If we’re having a low-key day around the house because we’ve had a couple more activities during the week than the norm (playdates with friends, bible study for me, errands to run, you know – just life stuff), then I don’t feel like I am cheating my kids at all when we sit down to just pick and choose what lessons sound fun to us for that day, and go with it.  I know that they are filled with so many opportunities for great conversation starters, areas we can build upon if we get into a activity that is really stimulating to them, and if not, we can move on. There are at least 4 activities per day (so we’re talking 80+ activities each box), so even if we were on the top of our game and not leaving the house all summer (which isn’t gonna happen), we still probably wouldn’t check all those off our list. So we get to choose what we want and what we feel like fits best for our kids. And that is the MAIN thing I love about Mother Goose Time. It allows us to easily choose the flow and freedom we want for our household!

One of the benefits I appreciate so much that comes along with homeschooling is getting to design what our days look like. Being the one teaching my kids day to day, I have a front-row seat to get to see how they learn, what activities excite them (and in turn which ones make them sigh and slump down in their seats), and we thankfully have the freedom to choose a lot more of the former types of activities than the latter. I believe that these natural bents are purposed by God, that He specifically placed an interest for anything creative and artsy in Natalie, but also gave her super strong skills in math, whereas Peter loves anything that requires working with his hands and with wind, (so we’re speculating a future career in aerodynamics). My husband and I can then choose activities that are going to foster those skills and passions. We have the freedom to provide the type of educational diet they ingest.

I used to feel pretty stuck, like I needed to check off each box in every lesson plan of curricula we were using. I wanted to ensure that they were getting a holistic approach to education, and definitely because I was not one to have a firm grasp on all the things they “needed” to be learning at each age and stage, I relied heavily on the writers of these curricula to provide that for me. I feared that if we weren’t doing ‘it all,’ the kids were going to somehow miss out on something important they should be learning.

And you know what i found? My kids hated it. And I kind of did to.

Because they are SO different. Some activities were great fits, and others huge flops. And while there is a necessary foundation of knowledge and skills that my kids need and will learn in order to succeed in different areas of life, they don’t need to be experts at all of them. And because I get to observe how they approach life (during school and outside our daily lessons), I get to catch a glimpse of God’s design for them and can start to weave our daily lesson plans around what I believe will foster their natural interests and skills.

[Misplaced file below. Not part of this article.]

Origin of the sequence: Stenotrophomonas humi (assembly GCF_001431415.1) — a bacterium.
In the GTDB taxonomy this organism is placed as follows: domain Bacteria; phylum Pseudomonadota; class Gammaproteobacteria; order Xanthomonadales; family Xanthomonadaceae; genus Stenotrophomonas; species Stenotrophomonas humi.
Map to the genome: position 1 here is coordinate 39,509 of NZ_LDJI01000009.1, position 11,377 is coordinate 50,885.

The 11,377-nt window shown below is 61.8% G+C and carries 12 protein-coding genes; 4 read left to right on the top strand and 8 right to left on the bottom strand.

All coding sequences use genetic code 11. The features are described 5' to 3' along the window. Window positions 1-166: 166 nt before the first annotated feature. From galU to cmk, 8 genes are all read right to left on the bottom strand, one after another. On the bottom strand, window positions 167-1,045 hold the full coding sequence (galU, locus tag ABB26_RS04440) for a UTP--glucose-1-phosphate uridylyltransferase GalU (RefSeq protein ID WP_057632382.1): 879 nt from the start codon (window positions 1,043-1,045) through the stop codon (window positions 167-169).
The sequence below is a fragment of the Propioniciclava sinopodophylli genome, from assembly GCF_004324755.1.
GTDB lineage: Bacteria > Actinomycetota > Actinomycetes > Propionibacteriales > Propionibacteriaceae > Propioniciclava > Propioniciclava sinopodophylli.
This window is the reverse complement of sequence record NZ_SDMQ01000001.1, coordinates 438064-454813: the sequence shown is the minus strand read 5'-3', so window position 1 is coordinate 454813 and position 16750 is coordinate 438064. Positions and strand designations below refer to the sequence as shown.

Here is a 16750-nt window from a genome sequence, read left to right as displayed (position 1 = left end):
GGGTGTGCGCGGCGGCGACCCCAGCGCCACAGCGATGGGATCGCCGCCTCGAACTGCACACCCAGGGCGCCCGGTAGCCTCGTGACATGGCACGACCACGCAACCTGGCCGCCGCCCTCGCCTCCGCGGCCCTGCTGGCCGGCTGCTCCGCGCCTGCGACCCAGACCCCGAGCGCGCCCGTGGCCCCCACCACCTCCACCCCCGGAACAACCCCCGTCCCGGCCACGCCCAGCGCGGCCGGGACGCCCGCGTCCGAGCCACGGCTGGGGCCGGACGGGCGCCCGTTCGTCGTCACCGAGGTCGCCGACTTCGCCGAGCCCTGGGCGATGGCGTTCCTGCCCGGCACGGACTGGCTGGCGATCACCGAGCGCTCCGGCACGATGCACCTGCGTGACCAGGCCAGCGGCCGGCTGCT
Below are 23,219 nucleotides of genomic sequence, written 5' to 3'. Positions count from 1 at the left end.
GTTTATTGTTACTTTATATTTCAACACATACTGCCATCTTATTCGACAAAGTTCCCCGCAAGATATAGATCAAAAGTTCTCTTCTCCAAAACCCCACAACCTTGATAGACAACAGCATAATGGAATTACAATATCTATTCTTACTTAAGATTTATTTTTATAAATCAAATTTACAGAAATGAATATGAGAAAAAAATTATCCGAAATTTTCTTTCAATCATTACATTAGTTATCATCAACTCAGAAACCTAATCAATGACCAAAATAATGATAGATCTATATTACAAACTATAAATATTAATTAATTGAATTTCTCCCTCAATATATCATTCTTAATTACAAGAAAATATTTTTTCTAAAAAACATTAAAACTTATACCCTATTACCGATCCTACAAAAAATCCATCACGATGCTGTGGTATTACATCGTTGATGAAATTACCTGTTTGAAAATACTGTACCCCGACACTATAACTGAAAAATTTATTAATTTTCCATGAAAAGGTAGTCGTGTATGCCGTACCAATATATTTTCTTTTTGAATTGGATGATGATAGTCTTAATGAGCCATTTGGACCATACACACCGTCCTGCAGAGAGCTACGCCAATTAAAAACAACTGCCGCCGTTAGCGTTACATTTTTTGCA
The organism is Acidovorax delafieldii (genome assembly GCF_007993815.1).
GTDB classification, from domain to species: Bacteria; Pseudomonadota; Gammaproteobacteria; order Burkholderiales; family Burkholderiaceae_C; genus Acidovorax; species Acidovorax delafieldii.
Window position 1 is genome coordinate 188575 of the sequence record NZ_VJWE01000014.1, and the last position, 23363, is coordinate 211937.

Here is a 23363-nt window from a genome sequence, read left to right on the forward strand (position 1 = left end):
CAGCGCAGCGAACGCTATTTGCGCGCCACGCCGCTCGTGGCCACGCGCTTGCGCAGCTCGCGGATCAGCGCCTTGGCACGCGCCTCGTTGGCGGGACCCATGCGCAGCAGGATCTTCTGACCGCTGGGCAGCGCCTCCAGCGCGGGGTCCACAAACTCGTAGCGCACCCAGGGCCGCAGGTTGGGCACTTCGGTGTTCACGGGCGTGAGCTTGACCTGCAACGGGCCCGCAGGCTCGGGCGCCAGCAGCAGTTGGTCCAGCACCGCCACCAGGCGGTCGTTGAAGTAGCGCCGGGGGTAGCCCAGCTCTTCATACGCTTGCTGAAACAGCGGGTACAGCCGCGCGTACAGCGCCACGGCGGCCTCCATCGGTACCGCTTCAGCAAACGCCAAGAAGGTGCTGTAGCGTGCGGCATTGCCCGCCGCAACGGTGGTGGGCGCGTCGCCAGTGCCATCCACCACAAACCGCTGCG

So when it comes to Mother Goose Time, we’re not here to check off every box by every activity just to say that we completed them, but we’re trying to fill our days with things that we believe are equipping our kids for what God has purposed for their lives.. And because I know the writers and makers of Mother Goose Time put so much thought and energy into their lessons, I can be assured that when I add one or more of these to our daily lesson plan, that I’m getting a quality and enjoyable exercise for my kids. Not all of them are going to connect with my kids, and that is OKAY! And we have the freedom as parents and teachers to see what is and isn’t working, and move forward accordingly. We don’t have to have a one-size fits all curriculum that meets every child’s needs, but we can engage with them and learn what relates, and then choose accordingly in the future. Learn as we go.

And it’s always nice to  hear my kids asking me if we can pull out Mother Goose Time. They get their supplies set up (desk mat so they don’t inscribe their daily lessons into our dining room table, cup full of crayons and a pair of scissors, maybe some markers and a glue stick), I pull out my Teacher’s Guide and Daily Discovery Bags for that week, and we’re ready to go. The kids love to unpack the daily bags, eagerly asking what each cotton ball and foam shape is for, and we explore together what we’re doing for the day. I’m not one to really go over the lessons ahead of time because honestly with all the prep that MGT provides, I don’t need to. I can literally just pull out a bag and we get going. It’s a beautiful thing. Not all of life is like this, so I will take it when I can!